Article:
The Pride Of Perryville
Here at Baggers I get to meet the most interesting people; from riders, and readers, to the most talented builders. If you haven't noticed yet I enjoy featuring custom bikes that are built by more regular folks, not guys who are in this business to make a quick buck and get famous. I'm drawn to the old American work ethic, the kind of people you'd find out riding and working to make an honest living doing what they love. The types that aren't driven by fads, inflated ego, or call themselves 'master builders', whatever that over-used, and in my opinion meaningless saying means. Arrogance and greed killed much of the chopper world and I'm not going to contribute to that happening here.
Below is a cool story about someone most of us have probably never heard of from Eastern Missouri. I love the stories behind a man and his bike, and in this case both are worth a look.
Pete Meier is a very interesting person and, without a doubt, unlike anyone else you have ever met. He is difficult to describe and I just hope that my writing ability does him justice. Pete is very well known in this part of the country and his name is synonymous with motorcycles and the biker lifestyle. Pete has owned Harley-Davidson's since the day he graduated high school in the late '70s. Since then he has rarely worn anything other than blue jeans, t-shirt, boots, a bandana, and a cycle chain belt. He has long unruly hair and has not been clean-shaven since 1982. Pete usually has a cigarette burning and most afternoons enjoys a cold Bud Light. Interestingly enough he has no tattoos or body piercings and never wears a watch or any jewelry. When on a long ride, Pete will not wear sunscreen and prefers to drink coffee while the rest of us gulp down water and Gatorade. Pete has attended the past 25 Sturgis rallies and jokes that, "a rally is not a vacation, it's a business trip"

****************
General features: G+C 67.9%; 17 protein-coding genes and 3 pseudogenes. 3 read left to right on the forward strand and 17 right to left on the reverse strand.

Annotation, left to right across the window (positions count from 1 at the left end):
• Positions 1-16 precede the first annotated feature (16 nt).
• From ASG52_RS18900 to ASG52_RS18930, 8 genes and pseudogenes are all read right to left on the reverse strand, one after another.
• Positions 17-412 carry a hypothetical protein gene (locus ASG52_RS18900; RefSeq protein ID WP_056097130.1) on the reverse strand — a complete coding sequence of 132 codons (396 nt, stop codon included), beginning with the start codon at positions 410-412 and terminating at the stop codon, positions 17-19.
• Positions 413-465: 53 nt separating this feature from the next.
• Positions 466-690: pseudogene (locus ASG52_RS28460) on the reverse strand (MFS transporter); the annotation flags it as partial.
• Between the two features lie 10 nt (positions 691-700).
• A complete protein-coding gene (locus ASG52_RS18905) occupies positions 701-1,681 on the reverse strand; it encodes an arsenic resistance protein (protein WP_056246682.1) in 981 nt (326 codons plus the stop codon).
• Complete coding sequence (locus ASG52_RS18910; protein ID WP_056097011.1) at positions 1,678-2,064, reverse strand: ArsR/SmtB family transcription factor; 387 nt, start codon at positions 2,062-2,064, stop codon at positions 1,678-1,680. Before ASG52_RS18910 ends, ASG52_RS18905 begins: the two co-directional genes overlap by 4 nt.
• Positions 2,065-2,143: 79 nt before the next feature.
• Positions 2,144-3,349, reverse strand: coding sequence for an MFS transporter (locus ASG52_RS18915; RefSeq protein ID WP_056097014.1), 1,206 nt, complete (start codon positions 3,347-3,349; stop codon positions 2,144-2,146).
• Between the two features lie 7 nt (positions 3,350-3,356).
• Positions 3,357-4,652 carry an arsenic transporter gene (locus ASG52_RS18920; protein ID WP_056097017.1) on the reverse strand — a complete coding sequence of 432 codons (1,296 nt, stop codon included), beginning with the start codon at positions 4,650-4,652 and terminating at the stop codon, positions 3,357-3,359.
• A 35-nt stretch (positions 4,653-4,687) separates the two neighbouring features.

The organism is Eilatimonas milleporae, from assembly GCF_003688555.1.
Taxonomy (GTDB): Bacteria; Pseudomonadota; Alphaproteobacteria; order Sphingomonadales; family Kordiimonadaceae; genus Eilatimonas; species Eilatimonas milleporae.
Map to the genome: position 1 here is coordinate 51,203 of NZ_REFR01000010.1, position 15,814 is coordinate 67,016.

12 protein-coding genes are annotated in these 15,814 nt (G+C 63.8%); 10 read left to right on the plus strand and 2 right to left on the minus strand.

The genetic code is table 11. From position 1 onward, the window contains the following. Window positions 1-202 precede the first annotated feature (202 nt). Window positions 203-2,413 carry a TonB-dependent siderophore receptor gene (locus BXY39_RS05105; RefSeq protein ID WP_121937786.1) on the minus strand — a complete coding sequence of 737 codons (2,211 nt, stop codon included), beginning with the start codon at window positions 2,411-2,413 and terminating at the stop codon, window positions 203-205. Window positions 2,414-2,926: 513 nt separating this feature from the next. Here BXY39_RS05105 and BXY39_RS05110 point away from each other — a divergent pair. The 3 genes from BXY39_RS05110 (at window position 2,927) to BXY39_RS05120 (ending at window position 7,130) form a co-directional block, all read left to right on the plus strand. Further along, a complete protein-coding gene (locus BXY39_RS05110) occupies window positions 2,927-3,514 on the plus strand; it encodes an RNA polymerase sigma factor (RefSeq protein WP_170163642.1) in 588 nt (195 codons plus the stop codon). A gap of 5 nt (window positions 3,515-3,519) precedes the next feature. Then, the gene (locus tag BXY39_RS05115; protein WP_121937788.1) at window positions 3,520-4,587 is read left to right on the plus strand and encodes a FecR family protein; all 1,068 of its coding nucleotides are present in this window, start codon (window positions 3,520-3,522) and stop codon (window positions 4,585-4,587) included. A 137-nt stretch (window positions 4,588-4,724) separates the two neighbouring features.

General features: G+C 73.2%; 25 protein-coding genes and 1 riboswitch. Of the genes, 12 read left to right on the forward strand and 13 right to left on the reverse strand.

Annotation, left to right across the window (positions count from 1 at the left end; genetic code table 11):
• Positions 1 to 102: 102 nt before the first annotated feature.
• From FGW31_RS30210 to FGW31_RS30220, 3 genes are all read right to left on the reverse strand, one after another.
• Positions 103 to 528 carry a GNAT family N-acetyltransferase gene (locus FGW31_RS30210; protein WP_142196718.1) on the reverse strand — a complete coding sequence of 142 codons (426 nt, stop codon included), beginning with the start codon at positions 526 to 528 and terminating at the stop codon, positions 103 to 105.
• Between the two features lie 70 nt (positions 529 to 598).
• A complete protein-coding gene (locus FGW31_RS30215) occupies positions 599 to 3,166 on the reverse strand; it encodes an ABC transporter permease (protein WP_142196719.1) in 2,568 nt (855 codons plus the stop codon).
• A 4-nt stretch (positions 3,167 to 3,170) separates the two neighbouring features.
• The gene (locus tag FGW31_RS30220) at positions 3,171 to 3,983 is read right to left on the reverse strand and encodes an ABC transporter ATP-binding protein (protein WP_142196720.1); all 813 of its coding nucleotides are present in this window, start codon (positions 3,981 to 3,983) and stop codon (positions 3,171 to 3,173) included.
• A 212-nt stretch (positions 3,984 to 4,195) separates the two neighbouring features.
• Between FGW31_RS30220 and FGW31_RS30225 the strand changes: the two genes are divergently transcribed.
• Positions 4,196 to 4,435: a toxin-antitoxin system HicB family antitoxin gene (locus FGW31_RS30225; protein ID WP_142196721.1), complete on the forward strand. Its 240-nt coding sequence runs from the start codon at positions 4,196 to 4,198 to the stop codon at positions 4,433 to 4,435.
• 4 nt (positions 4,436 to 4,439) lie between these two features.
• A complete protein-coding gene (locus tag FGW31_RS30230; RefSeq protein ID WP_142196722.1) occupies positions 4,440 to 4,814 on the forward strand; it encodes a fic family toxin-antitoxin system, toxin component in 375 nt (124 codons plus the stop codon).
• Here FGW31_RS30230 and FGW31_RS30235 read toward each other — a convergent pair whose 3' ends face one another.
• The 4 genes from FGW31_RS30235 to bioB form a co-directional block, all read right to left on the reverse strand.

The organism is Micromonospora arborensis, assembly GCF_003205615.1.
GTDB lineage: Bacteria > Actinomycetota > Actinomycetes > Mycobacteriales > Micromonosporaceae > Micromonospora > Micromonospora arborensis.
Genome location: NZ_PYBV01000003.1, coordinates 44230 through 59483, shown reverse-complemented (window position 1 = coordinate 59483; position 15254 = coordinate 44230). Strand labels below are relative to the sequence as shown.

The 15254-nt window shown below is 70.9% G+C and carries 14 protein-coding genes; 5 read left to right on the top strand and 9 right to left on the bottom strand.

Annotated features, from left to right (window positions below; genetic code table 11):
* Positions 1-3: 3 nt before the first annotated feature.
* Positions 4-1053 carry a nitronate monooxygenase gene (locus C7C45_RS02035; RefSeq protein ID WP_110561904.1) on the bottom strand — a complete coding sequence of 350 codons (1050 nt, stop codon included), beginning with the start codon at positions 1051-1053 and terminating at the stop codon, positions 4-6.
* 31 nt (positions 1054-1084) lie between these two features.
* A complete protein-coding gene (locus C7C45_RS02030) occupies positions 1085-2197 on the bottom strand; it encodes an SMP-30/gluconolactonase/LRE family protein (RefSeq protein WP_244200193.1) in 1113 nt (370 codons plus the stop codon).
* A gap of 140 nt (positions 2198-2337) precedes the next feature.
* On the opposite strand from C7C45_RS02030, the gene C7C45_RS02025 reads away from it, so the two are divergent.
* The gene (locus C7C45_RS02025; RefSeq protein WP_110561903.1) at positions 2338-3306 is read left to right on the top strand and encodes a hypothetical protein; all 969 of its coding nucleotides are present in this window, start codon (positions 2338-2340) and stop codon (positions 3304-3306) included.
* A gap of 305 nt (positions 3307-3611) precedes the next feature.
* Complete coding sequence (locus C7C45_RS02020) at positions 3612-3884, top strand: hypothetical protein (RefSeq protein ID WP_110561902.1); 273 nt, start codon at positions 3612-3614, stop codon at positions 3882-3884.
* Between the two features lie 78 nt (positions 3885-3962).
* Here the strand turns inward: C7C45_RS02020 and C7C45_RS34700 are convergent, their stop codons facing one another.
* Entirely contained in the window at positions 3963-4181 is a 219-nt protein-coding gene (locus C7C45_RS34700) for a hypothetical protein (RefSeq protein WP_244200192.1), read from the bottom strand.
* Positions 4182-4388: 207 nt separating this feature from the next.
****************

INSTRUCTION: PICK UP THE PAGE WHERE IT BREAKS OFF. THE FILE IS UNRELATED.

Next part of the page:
Pete is a throwback; he does not own a cell phone, does not e-mail and will not use a GPS even though his sense of direction is sometimes lacking. Pete signed up for his first credit card just last year only because a newly located supplier could not set up direct billing. He embraces technology only as it relates to rebuilding or painting bikes.
Although you would never guess by looking at him, Pete is soft spoken to the point of being hard to hear at times, and never talks about anyone behind their back. I can personally attest that I have never heard him say a single negative thing about anyone not present. No one, however, confuses his easy-going personality with weakness. No one would ever cross Pete.
Pete is almost 50 years old, or as he stated, "I'm a few beers shy of 50." A professional painter by trade, he has worked for the same company for over 30 years. The majority of his evenings and weekends, however, are spent painting and rebuilding Harleys in his shop in Perryville. At any given time he is working on one or two bikes with one or two waiting their turn. His shop is a monument to motorcycles past and present as he has old parts, calendars, rally announcements, and years of accumulated paint overspray on the walls. Pete heats and controls the humidity with a huge homemade wood stove. There is a nearly constant flow of friends and customers through his shop that's been the unofficial gathering spot for every bike enthusiast within 100 miles for the past 30 years. Anytime someone shows up, Pete will quickly finish up his work and greet them with a cold beer and a bucket to sit on. If the weather is nice, he opens the overhead door and lets the crowd spill outside.